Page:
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DIY
Ride This Ice Merry-Go-Round for Thrills (Jan, 1931)

Ride This Ice Merry-Go-Round for Thrills

by DALE R. VAN HORN

Speed is the chief source of thrills in winter sports. If you can lay hands on an old two-horsepower gas engine, you can construct this novel Ice Merry-Go-Round and get a real thrill as it whizzes you at top speed in circles around the ice.

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BOOMERANG throwers Show Amazing Skill (Dec, 1929)

BOOMERANG throwers Show Amazing Skill

Deadly primitive weapon, a flat crooked stick, is still thrown by native tribesmen with remarkable accuracy and properly hurled the weapon will fly back almost to the feet of the thrower. Bushmen make more than 20 forms of boomerangs and the home shop worker can with little difficulty construct his own weapon.

by SAM BROWN

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A Fan Motor Television Receiver For Experimenters (Mar, 1931)

A Fan Motor Television Receiver For Experimenters
by L. B. ROBBINS

Here is a simple and easily-built type of television receiver with which you can pick up the television images now being transmitted over the air from a number of stations.

THE time is now ripe for radio fans who build their own sets to construct a television receiver. Several broadcasting stations are on the air transmitting on both long and short waves, and have so perfected their apparatus that a simple receiver like that illustrated in the accompanying drawings will bring out the pictures with a fair degree of clarity and brilliancy.

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Set Building Simplified by Standardized Hookup Board (Jan, 1930)

Set Building Simplified by Standardized Hookup Board

THIS new hookup board will gladden the heart of many a newcomer into radio because of the ease with which it allows the novice to hook up his receiver. It eliminates all wiring from part to part and practically any type of circuit can be employed. Consequently the following of blueprints and diagrams can be avoided and the various items assembled by merely plugging them in the proper sockets in the board.

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Many NEW USES For OLD FORDS (Mar, 1930)

Many NEW USES For OLD FORDS

Extraordinary uses ior the aged motor will make it useful over an indeterminate period.

Here is a farm power plant made from an old Model T Ford automobile. It operates a belt line and shaft for grinding feed, elevating corn and grain, cutting ensilage. It is also rigged up to operate a grindstone and emery wheel tool sharpeners. Such a power plant is of inestimable value on the farm as it can be adapted for a variety of uses.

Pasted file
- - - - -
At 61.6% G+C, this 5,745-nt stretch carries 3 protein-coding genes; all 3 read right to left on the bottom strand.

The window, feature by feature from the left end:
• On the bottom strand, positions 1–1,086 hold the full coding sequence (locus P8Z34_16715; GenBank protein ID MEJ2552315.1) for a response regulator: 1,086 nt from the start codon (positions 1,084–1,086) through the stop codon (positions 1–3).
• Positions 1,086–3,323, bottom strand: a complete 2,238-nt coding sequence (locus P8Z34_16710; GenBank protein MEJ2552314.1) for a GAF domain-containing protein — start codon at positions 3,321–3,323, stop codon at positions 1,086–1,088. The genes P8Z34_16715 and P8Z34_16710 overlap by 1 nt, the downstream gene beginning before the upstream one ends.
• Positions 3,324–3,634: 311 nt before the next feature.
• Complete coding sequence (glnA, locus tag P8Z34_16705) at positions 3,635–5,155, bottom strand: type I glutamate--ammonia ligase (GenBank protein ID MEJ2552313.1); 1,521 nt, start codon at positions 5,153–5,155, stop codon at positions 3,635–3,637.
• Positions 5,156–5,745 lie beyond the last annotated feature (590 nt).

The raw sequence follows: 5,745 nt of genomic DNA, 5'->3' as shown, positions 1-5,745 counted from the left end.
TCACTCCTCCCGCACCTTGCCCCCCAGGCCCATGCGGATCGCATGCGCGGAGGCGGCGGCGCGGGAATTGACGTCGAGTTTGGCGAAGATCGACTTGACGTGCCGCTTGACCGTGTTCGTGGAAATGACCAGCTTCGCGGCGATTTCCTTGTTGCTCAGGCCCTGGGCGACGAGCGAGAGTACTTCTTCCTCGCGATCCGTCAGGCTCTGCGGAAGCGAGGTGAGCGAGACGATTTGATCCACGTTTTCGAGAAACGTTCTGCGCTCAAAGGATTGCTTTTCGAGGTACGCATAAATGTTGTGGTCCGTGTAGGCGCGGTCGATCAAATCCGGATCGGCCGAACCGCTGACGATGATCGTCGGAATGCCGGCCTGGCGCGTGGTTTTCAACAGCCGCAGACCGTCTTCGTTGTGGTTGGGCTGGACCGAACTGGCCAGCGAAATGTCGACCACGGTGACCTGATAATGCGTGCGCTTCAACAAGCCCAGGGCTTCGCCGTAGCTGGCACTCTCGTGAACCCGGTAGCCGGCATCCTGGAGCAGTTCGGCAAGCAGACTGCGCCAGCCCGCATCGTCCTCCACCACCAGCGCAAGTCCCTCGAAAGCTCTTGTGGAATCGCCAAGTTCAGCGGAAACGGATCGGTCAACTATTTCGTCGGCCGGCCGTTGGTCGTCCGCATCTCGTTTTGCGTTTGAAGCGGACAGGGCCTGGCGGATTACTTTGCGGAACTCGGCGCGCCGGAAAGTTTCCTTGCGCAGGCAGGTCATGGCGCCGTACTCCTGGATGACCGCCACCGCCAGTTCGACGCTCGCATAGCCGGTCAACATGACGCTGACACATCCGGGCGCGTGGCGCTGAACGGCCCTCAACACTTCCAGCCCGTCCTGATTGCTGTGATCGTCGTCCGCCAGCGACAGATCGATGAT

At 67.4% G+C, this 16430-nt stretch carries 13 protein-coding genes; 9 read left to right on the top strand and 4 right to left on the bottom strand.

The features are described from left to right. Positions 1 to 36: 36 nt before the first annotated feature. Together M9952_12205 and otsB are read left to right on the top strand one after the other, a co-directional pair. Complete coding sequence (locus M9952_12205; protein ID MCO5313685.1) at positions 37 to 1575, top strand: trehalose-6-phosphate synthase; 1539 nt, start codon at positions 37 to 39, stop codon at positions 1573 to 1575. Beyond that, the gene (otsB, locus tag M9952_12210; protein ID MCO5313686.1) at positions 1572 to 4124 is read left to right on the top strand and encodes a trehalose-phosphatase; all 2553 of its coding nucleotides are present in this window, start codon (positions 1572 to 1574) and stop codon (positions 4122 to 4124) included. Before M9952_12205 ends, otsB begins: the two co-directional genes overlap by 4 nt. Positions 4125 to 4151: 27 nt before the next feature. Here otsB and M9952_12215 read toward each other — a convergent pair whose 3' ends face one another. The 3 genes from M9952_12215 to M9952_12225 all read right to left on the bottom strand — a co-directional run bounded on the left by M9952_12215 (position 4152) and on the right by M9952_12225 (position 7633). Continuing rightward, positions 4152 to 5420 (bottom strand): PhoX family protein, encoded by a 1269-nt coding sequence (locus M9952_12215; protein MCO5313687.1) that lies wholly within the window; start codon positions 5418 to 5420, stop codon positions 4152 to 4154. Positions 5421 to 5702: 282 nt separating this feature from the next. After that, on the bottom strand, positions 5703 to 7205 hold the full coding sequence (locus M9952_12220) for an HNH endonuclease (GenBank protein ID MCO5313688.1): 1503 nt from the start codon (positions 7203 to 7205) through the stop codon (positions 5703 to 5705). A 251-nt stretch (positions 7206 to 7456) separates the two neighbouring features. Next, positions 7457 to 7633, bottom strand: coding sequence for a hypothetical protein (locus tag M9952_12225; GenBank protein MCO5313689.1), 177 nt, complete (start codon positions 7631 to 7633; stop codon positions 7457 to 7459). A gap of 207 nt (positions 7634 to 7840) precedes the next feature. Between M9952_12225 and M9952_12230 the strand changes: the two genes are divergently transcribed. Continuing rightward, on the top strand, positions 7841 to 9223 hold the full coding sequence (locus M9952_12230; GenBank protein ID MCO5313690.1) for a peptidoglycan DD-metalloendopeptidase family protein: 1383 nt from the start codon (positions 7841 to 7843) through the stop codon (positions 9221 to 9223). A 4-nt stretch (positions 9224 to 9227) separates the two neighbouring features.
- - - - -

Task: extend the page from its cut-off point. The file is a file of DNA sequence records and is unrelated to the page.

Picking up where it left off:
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make a “SHADDAP” (May, 1954)

Muting the TV used to be a bit trickier.

make a “SHADDAP”

By Robert Hertzberg

ARE some of those long-winded commercials spoiling your TV pleasure? You can cut them off temporarily, without getting up from your chair, by means of a simple gadget you can assemble and install in twenty minutes.

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Transparent Wrappers for Packages Can Be Home-Made (Jan, 1930)

Transparent Wrappers for Packages Can Be Home-Made
THIN, transparent, waterproof wrappers for covering packages intended for gifts may be easily and cheaply made at home, giving a truly cosmopolitan appearance to gifts. A thin, liquid celluloid is made by dissolving strips of clear celluloid in either ether and alcohol or amyl acetate. Coloring matter may be added at this stage if desired to increase its attractiveness.

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Fun With Matches (Apr, 1936)

Fun With Matches

ON dreary evenings, much amusement may be had by manipulating match sticks, splitting them with a piece of razor blade or a sharp knife, or combining several sticks and gluing them together. The addition of little pieces of paper, colored and pasted to the match sticks, will aid in carrying out the desired effect.

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Music From Nowhere (Jun, 1960)

electronic’s strangest music maker

Music From Nowhere

By James Joseph

The theremin—is it “electronics gone haywire?’1 Picking music from air isn’t as easy as it looks.

MAYBE you were among the hundreds of TV skeptics who, doubting their own eyes, recently flooded a network’s switchboard with angry complaints about what appeared to be a man coaxing music out of thin air.

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He Does The Job Painters Hate (Jan, 1956)

He Does The Job Painters Hate

Got a paint brush so hard that you can drive nails with it?
Then you’re the kind of guy who keeps the Paint Brush Laundry busy.

By Benn Ollman

THE Paint Brush Laundry, a unique four-year-old Milwaukee institution, has a slogan—”We Do the Painter’s. Dirty Work”—that carries a potent appeal to a constantly increasing number of home owners, do-it-yourselfers and painting contractors.

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